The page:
After a big breakout year in Triple-A in 2018, the Astros called up their 25-year-old flame-throwing right handed pitching prospect to serve as a potential weapon out of the bullpen for the upcoming postseason. James looked good across six appearances in September (23 IP, 2.35 ERA, 3.51 FIP) and ultimately got the nod for a postseason roster spot, in which he subsequently made two pitching appearances.
I wrote about this exact subject last September, making my case for James.
With the seemingly ever-increasing usage of bullpens come postseason time, along with the fact that the Astros also house quite possibly one of the best four-man playoff rotations we’ve seen in a long time, a 13-man pitching staff seems quite feasible. Rounding out this roster for the most part shouldn’t be hard, but there are last minute spots still up for grab, including on the pitching staff. This is where my opinion comes in, as I will now vouch for Joshua James to pitching come October.
James had earned himself a spot in the Astros’ bullpen for 2019, where he spent a string majority of the season (61 1⁄3 IP, 4.70 ERA, 3.98 FIP). It probably wasn’t the performance himself and the Astros were quite looking for, but the encouraging signs persisted as he posted 37.2 percent strikeout-rate, 16.2 percent swinging-strike rate, and an average fastball velocity of 97.4 miles per hour.
James hit the disabled list on July 23rd with right arm fatigue, sidelining him until September 1st. With the added rest, he had one month to secure a postseason roster spot for the Astros in a second consecutive year. He did just that, pitching 10 innings spanned over 10 appearances, striking out 43.5 percent of the batters he’s faced, compared to only walking 8.7 percent.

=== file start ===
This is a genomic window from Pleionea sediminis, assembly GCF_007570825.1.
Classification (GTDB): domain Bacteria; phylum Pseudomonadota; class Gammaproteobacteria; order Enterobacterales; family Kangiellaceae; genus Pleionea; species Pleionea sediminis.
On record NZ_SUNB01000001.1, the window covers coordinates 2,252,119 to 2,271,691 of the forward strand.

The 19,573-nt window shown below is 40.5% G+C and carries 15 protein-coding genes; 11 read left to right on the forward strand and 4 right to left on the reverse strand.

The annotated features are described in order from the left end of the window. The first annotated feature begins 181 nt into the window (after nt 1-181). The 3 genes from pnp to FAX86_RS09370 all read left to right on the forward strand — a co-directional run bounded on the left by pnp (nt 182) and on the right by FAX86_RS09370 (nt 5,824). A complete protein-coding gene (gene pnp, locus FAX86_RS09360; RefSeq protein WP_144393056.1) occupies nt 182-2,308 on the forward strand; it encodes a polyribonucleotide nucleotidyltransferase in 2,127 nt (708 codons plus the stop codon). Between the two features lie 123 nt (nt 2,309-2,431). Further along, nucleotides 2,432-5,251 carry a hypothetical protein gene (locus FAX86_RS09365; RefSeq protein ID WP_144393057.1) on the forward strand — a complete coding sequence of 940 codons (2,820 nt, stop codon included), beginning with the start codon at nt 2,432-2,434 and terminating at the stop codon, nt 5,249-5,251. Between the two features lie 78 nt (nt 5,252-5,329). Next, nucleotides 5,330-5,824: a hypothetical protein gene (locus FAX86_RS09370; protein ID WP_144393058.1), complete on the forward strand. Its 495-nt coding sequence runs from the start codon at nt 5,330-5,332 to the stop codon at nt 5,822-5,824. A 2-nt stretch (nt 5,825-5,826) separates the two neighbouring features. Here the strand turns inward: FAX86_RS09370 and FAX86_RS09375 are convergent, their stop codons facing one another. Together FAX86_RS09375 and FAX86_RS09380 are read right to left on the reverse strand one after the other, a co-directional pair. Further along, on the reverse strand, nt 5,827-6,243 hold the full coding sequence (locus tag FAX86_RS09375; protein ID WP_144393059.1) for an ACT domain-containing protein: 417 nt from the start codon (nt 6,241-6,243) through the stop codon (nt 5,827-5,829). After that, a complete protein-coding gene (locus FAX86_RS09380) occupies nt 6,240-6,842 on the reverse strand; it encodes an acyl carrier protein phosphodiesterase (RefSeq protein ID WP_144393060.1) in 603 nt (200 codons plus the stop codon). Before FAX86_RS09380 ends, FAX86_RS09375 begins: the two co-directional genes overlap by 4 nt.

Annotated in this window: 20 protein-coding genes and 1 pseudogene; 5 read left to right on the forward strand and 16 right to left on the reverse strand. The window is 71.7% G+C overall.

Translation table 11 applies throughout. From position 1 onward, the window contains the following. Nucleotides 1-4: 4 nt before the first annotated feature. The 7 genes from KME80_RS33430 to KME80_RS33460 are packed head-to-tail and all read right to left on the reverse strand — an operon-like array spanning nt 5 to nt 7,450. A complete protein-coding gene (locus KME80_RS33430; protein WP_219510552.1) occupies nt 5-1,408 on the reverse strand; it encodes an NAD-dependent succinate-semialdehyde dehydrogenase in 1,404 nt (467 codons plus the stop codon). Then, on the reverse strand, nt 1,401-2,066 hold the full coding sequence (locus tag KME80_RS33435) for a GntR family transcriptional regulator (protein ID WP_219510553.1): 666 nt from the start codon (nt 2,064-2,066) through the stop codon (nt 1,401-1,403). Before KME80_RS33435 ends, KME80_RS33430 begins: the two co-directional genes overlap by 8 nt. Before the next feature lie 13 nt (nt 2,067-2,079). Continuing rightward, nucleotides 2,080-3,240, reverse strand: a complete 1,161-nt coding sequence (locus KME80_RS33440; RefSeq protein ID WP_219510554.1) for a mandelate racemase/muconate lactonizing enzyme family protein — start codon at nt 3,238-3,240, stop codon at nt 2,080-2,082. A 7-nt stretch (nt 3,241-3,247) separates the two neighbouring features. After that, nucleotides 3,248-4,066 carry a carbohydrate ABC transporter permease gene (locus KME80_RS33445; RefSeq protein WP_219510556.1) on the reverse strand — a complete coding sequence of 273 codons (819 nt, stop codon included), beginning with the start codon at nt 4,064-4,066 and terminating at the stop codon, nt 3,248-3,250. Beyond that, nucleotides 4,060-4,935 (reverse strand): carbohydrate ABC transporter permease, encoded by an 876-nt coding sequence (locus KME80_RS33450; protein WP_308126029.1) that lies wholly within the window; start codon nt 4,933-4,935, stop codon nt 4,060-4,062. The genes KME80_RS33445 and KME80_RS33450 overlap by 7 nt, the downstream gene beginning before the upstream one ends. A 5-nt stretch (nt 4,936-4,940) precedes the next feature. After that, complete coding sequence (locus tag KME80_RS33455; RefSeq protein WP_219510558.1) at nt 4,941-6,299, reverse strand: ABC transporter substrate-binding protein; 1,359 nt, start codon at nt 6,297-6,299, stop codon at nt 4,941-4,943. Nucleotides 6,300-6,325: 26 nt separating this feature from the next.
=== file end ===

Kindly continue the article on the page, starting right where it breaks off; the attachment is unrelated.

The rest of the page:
His strikeout-rate stood among the best of qualified relievers in September:
Top 10 reliever K% in September
|1||Drew Pomeranz||Brewers||52.1 %|
|2||Tyler Duffey||Twins||51.2 %|
|3||Josh Hader||Brewers||50.9 %|
|4||Brad Wieck||Cubs||47.4 %|
|5||Joshua James||Astros||43.5 %|
|6||Brandon Workman||Red Sox||42.9 %|
|7||Liam Hendriks||Athletics||42.3 %|
|8||Raisel Iglesias||Reds||41.7 %|
|9||Oliver Drake||Rays||40.7 %|
|10||Hansel Robles||Angels||37.5 %|
Statcast data confirmed his dominance, showing James was one of the more impressive pitchers in all of baseball this season. His average fastball velocity was in the 97th percentile, his fastball spin in the 84th percentile, his xwOBA in the 93rd percentile, his strikeout-rate in the 98th percentile, and his xSLG in the 99th percentile. He had all three of his pitches working well, as the results on his four-seamer, slider, and changeup were all above-average.
The main catalyst to his performance may have been his slider. Hitters slashed .164/.220/.400 off the pitch with a .211 xwOBA. He induced a third of his total strikeouts with that offering while only throwing it 20.5 percent of the time. He increased the usage of it in September, throwing it 25.5 percent of the time. The results were promising, with 56.3 percent swings of the swings against it being whiffs and out of 13 plate appearances ending with the pitch resulting in a strikeout.
James has handled his work in the postseason well so far, striking out six and walking none over three scoreless innings. A.J. Hinch has not shied-away from using him in high-leverage situations, so there’s a chance that James will play a big role throughout the rest of the postseason. He’s pitching as well as ever right now and his current stride couldn’t have come at a better time for Houston.